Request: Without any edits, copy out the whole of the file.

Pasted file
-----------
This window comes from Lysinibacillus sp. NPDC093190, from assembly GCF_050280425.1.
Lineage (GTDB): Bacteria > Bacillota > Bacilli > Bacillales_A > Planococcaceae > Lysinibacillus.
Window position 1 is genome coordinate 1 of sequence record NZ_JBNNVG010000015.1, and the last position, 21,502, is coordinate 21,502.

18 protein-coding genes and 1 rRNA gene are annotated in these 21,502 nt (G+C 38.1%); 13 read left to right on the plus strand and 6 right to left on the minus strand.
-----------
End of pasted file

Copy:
This window comes from Lysinibacillus sp. NPDC093190, from assembly GCF_050280425.1.
Lineage (GTDB): Bacteria > Bacillota > Bacilli > Bacillales_A > Planococcaceae > Lysinibacillus.
Window position 1 is genome coordinate 1 of sequence record NZ_JBNNVG010000015.1, and the last position, 21,502, is coordinate 21,502.

18 protein-coding genes and 1 rRNA gene are annotated in these 21,502 nt (G+C 38.1%); 13 read left to right on the plus strand and 6 right to left on the minus strand.